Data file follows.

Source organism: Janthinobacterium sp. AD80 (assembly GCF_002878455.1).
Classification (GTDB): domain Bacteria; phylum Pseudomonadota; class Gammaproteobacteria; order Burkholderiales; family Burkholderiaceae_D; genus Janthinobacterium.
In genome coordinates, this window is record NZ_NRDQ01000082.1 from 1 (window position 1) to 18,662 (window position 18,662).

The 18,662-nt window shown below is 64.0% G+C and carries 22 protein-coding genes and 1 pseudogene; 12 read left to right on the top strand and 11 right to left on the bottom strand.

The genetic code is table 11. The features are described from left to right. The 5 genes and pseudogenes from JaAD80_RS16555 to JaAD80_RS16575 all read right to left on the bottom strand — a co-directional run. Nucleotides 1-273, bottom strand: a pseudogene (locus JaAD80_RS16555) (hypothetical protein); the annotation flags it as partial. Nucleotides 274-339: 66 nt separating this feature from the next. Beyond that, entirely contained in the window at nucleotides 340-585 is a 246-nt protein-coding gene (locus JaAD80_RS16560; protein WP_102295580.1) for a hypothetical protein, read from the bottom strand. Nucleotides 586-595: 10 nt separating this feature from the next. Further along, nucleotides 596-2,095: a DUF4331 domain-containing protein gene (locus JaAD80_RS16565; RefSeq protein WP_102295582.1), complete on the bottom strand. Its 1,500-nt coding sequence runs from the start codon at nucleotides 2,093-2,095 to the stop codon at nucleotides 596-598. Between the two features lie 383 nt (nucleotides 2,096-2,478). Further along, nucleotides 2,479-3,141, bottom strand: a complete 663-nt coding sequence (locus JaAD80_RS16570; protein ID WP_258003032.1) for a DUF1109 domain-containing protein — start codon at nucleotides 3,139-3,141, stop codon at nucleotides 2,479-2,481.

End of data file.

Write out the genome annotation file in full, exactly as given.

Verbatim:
Source organism: Janthinobacterium sp. AD80 (assembly GCF_002878455.1).
Classification (GTDB): domain Bacteria; phylum Pseudomonadota; class Gammaproteobacteria; order Burkholderiales; family Burkholderiaceae_D; genus Janthinobacterium.
In genome coordinates, this window is record NZ_NRDQ01000082.1 from 1 (window position 1) to 18,662 (window position 18,662).

The 18,662-nt window shown below is 64.0% G+C and carries 22 protein-coding genes and 1 pseudogene; 12 read left to right on the top strand and 11 right to left on the bottom strand.

The genetic code is table 11. The features are described from left to right. The 5 genes and pseudogenes from JaAD80_RS16555 to JaAD80_RS16575 all read right to left on the bottom strand — a co-directional run. Nucleotides 1-273, bottom strand: a pseudogene (locus JaAD80_RS16555) (hypothetical protein); the annotation flags it as partial. Nucleotides 274-339: 66 nt separating this feature from the next. Beyond that, entirely contained in the window at nucleotides 340-585 is a 246-nt protein-coding gene (locus JaAD80_RS16560; protein WP_102295580.1) for a hypothetical protein, read from the bottom strand. Nucleotides 586-595: 10 nt separating this feature from the next. Further along, nucleotides 596-2,095: a DUF4331 domain-containing protein gene (locus JaAD80_RS16565; RefSeq protein WP_102295582.1), complete on the bottom strand. Its 1,500-nt coding sequence runs from the start codon at nucleotides 2,093-2,095 to the stop codon at nucleotides 596-598. Between the two features lie 383 nt (nucleotides 2,096-2,478). Further along, nucleotides 2,479-3,141, bottom strand: a complete 663-nt coding sequence (locus JaAD80_RS16570; protein ID WP_258003032.1) for a DUF1109 domain-containing protein — start codon at nucleotides 3,139-3,141, stop codon at nucleotides 2,479-2,481.